Red Hat Linux 4.1
Red Hat Software has just unveiled version 4.1 of its highly touted rendition of the Linux operating system, and it’s a whole lot easier than it used to be.
The hardest part about Linux has always been the installation. Drivers are tough to find, documentation is scarce, and support is nonexistent. Red Hat wants to change that, and the company has hit a home run with this new version. Not only does this release come with more than twice as many drivers as its predecessor, but the once-painful act of setting up Linux is now as easy as installing Windows.
The installation program now scans for and automatically detects mice, sound cards (up to and including the SoundBlaster Awe64), video cards, and SCSI adapters. It even tests your monitor during detection to determine its maximum display properties and allow for optimal performance when running Linux.
The somewhat cryptic fdisk tool has now been replaced by a wizardlike utility called Disk Druid, which allows users to prepare their disk using an easy-to-understand graphical interface. Version 4.1 also includes a utility called Kickstart, which allows admins to store all system parameters to a floppy or network disk, then use those parameters to set up multiple, identical OS installs on any number of machines.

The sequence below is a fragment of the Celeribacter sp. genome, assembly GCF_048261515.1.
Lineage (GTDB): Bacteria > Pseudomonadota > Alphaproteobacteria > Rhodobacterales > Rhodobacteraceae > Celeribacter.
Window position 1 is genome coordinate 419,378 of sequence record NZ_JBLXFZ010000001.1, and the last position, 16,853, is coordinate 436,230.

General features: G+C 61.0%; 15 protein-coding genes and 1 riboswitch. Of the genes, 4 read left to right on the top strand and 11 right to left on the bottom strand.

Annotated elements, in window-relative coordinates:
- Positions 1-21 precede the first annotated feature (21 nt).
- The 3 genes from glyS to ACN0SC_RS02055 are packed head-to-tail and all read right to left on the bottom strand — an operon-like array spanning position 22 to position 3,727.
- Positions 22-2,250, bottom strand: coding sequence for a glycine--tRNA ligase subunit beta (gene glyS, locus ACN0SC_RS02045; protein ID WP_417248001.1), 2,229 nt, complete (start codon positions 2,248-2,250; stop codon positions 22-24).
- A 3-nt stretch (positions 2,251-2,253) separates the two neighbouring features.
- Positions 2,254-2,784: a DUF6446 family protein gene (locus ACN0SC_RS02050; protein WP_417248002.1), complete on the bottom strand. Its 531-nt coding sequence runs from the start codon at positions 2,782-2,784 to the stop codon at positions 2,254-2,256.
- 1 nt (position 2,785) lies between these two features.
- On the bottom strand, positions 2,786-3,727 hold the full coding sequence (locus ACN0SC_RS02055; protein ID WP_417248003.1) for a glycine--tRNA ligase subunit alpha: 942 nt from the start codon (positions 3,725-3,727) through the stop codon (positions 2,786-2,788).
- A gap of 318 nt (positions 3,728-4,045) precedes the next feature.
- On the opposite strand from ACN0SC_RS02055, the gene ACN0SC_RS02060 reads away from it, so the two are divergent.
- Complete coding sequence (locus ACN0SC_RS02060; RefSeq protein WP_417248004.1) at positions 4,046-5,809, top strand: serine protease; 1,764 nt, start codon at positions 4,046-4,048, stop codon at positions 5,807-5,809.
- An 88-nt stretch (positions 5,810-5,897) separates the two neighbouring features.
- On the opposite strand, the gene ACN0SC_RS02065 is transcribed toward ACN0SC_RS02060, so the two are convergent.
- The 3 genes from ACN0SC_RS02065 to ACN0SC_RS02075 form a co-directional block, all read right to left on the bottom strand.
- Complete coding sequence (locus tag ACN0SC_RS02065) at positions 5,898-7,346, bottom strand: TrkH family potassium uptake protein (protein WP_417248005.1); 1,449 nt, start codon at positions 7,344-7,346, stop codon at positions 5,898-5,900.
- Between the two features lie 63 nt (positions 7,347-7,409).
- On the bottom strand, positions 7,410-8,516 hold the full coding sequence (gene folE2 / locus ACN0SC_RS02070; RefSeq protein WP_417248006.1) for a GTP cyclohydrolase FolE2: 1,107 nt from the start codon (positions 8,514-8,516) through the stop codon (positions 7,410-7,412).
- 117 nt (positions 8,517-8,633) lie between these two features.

One of the most important issues Red Hat Software confronted was the difficulty of installing Linux as compared with other desktop OSs. Installing Linux 4.1 is almost as easy as installing Windows. Before you start, though, do a little planning. Deciding how to partition your hard disk, checking your hardware against the available compatibility lists, and knowing the technical specs for your video card and monitor are crucial steps. A little preparation will prevent a lot of problems later.
To start, boot your PC from a supplied floppy disk, which loads a bare-bones kernel and begins the installation program. You can boot directly from the CD-ROM if the computer’s CMOS allows it. You then need to partition and format your hard disk; this process is made much easier with Red Hat Software’s new Disk Druid utility. Linux then guides you through a series of menus to choose hardware support and software packages. In the final steps, you set up X Window, a GUI developed and maintained by the X Consortium at MIT.
Linux Distro: Red Hat 4.1
Date: 3 February 1997
Feature: Finalist for European software excellence award
Size: 597 MB